Second, the HME is hypothesised to wear off over time. Our results showed that the risk indeed increased over time for all disease outcomes apart from TB, HIV/AIDS and lung cancer. However, even for TB and HIV/AIDS, disease incidence remained high and significantly increased compared with Danish-born individuals. These results imply that the wearing off component of the HME holds better than the component predicting low mortality rates at onset.
Third, the HME has been challenged because it is often applied to all migrants without acknowledging that people migrate for a number of very different reasons. A uniform result for all migrant groups is thus assumed without acknowledging that not only healthy individuals migrate, but that people also migrate because of political persecution, famine, poverty, family reunification and maybe even poor health. We were able to analyse by seven different subgroups of migrants. We found some general tendencies across subgroups of refugees and family reunited immigrants. For example, the risk of HIV/AIDS was increased in all migrant groups. Simultaneously, however, we observed great variation in the risk of the different subgroups compared with that among Danish-born individuals. For example, refugees had a five times higher HR of HIV/AIDS after the entire follow-up period than Danish-born individuals, whereas that among family reunited immigrants was 12 times higher.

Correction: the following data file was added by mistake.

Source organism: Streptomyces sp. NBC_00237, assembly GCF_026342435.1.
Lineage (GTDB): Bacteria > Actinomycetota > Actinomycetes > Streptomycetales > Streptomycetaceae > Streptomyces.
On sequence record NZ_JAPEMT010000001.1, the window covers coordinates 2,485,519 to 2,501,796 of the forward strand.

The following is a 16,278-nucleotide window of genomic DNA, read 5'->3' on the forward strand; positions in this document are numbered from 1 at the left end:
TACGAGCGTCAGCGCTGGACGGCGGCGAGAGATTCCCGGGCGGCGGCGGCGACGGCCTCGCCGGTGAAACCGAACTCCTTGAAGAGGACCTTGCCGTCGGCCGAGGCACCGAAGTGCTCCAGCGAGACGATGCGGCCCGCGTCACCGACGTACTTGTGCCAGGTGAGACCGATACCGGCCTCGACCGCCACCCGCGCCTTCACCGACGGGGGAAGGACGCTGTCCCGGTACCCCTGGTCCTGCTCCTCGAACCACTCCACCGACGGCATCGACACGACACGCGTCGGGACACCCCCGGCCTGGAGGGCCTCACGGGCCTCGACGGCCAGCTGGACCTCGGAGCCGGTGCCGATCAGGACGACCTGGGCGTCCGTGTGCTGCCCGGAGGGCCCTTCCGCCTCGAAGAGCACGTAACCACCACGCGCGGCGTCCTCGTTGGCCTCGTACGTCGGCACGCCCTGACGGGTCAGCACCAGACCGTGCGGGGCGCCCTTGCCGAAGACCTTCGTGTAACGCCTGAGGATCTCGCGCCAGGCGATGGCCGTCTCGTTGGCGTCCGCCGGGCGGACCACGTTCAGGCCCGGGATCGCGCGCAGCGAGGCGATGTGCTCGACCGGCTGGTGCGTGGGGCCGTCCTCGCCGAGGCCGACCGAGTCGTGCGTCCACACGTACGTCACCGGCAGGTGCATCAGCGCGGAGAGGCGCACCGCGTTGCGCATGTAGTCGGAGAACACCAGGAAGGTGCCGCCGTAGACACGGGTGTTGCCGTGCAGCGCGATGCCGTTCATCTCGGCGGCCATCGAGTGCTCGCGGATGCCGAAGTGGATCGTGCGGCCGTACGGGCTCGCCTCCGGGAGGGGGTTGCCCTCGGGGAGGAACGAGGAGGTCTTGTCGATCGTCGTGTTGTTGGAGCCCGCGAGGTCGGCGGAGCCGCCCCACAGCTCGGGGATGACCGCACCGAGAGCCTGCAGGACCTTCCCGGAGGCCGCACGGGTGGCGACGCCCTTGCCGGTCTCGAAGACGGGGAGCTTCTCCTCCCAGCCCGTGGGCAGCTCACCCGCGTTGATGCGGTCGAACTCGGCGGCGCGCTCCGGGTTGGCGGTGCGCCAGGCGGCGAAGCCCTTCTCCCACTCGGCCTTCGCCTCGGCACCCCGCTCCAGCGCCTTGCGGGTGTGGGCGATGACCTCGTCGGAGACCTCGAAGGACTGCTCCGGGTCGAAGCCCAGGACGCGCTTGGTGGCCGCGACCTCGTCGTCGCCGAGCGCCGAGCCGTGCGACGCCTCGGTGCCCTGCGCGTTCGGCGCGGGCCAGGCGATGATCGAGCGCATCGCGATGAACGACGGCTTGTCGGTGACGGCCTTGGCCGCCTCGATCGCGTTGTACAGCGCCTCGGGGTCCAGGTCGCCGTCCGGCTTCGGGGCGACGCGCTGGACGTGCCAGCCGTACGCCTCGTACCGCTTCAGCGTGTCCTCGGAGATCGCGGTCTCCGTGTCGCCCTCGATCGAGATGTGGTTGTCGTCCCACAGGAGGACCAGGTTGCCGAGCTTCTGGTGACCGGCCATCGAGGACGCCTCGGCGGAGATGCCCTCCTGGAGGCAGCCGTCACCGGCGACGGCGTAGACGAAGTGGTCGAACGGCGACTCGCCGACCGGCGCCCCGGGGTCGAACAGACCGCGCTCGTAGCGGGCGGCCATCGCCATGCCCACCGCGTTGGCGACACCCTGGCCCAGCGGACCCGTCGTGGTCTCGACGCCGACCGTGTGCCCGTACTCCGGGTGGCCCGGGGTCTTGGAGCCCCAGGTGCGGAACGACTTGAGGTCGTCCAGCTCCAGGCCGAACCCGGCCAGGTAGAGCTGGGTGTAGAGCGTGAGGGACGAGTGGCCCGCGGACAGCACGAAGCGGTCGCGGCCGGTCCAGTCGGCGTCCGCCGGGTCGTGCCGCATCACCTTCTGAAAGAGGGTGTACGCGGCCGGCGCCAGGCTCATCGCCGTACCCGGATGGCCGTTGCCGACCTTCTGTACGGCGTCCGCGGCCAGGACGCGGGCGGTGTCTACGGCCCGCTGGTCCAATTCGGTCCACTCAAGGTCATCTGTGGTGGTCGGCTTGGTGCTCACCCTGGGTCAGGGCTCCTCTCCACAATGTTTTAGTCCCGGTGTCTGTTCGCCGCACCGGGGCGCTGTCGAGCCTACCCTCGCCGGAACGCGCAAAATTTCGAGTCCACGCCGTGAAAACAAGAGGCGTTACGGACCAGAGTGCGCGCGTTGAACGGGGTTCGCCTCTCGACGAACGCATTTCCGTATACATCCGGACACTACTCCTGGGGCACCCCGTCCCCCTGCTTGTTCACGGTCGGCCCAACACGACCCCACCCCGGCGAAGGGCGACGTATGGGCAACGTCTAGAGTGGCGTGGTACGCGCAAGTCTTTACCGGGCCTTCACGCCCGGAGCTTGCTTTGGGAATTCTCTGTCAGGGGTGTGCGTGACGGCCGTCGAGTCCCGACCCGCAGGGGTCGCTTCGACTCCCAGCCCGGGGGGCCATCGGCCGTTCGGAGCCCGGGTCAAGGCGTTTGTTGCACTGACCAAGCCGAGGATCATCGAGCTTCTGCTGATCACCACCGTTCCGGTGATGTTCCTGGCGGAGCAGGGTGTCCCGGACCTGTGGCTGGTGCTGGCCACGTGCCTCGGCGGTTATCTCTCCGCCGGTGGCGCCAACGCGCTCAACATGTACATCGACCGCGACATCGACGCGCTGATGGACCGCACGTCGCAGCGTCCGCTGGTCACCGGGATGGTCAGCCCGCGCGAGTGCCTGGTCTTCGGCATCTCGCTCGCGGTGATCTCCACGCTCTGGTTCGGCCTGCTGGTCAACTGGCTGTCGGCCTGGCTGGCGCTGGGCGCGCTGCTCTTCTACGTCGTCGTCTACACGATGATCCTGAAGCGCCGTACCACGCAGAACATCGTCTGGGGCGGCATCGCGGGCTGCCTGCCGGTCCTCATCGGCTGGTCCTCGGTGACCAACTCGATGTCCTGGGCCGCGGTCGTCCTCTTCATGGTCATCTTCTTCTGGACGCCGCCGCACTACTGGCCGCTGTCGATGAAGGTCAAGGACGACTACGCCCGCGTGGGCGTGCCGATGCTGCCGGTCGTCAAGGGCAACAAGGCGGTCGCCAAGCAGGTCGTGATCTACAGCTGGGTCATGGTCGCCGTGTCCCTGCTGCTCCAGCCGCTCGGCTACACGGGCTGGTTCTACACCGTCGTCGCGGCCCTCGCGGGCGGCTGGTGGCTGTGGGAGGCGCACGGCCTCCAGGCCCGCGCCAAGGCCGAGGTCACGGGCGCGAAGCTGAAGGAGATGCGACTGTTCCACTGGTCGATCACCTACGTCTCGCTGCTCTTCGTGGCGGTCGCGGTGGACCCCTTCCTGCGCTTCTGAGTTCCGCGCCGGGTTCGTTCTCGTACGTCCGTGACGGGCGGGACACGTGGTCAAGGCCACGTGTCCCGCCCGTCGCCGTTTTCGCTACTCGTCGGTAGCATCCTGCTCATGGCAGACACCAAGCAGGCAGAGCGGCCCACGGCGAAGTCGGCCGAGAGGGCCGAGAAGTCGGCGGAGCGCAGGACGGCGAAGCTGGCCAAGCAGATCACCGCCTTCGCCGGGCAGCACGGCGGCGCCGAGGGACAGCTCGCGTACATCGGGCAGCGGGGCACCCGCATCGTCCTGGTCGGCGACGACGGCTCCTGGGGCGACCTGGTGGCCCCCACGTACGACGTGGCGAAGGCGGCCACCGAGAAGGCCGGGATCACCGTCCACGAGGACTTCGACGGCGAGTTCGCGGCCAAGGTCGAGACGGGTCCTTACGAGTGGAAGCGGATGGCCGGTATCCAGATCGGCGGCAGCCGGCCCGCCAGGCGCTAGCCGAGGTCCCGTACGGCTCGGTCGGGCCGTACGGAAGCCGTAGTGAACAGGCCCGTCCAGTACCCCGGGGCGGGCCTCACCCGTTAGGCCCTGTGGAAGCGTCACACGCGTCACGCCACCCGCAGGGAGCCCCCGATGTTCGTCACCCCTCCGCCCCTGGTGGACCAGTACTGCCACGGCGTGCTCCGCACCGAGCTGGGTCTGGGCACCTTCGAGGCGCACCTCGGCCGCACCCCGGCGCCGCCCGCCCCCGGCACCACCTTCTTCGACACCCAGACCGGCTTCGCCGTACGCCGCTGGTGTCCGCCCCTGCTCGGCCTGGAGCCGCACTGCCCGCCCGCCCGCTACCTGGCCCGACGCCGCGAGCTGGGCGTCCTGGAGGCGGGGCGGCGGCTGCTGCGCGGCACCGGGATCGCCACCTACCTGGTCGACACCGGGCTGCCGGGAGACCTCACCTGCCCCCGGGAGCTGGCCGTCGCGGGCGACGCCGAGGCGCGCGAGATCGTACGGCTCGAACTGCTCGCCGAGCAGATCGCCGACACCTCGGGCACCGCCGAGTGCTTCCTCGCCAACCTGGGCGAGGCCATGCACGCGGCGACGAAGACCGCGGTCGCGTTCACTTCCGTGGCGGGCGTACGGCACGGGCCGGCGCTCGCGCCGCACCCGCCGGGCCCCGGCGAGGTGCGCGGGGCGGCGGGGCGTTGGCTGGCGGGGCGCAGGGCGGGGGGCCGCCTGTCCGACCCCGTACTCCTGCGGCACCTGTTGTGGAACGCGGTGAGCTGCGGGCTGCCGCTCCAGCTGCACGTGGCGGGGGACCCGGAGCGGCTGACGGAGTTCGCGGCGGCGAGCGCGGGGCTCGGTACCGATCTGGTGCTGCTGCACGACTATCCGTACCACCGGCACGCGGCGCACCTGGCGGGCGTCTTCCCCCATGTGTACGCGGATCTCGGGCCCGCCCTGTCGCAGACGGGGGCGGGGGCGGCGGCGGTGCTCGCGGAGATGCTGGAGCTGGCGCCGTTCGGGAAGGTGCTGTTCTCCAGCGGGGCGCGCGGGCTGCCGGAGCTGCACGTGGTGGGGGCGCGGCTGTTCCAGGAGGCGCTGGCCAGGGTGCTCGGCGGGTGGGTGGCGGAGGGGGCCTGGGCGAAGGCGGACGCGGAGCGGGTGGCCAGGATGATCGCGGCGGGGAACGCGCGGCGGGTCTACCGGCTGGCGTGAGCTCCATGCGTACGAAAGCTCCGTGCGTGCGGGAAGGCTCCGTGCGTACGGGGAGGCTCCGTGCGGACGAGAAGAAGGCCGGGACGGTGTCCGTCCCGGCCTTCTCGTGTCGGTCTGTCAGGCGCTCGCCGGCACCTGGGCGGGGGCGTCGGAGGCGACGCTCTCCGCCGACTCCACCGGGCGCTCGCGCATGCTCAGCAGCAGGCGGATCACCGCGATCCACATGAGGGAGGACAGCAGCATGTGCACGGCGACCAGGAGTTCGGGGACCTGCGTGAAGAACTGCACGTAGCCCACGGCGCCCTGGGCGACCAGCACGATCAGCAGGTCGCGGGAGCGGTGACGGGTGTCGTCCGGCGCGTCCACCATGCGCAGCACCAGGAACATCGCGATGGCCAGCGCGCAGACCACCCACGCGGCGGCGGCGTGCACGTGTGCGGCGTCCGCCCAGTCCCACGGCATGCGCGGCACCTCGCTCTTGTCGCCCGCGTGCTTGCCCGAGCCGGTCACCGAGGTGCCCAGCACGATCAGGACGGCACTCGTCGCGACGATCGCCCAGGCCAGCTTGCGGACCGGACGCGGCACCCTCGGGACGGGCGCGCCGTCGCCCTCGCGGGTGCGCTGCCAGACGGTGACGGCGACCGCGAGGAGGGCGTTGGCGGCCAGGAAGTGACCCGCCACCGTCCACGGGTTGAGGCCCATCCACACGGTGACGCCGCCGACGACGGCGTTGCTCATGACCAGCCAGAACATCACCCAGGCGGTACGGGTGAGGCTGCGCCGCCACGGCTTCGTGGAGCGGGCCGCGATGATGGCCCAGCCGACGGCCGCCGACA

Methodological strengths and limitations
The main strength of the study is its unique ability to identify and follow a large cohort of migrants based on information from the Danish Immigration Service, which allowed us to divide by specific migrant status and region of origin. We furthermore linked to the nationwide National Danish Patient Registry, obtaining data on inpatient contacts for a number of diagnoses (Lynge et al. 2011).
Several factors may have influenced our results. First, although the study was based on a relatively large cohort of migrants, absolute numbers became somewhat small when specific diseases were investigated and when we stratified by migrant status. Consequently, we were unable to go beyond the major diagnostic categories that we analysed and thus cannot generalise further from our findings. This is a common limitation to register-based studies on ethnicity and health (Norredam et al. 2011).
Second, we did not control for socio-economic position (SEP). In Denmark, education is most often used as a proxy for SEP income, but data on education for migrants are considered inconsistent and of low validity as education obtained outside of Denmark is not registered. Instead, personal income may be used in settled migrant groups. However, we chose not to adjust for income as the personal income among newly arrived migrants initially while resettling in the immigration country is not representative of their SEP and might therefore skew the analyses.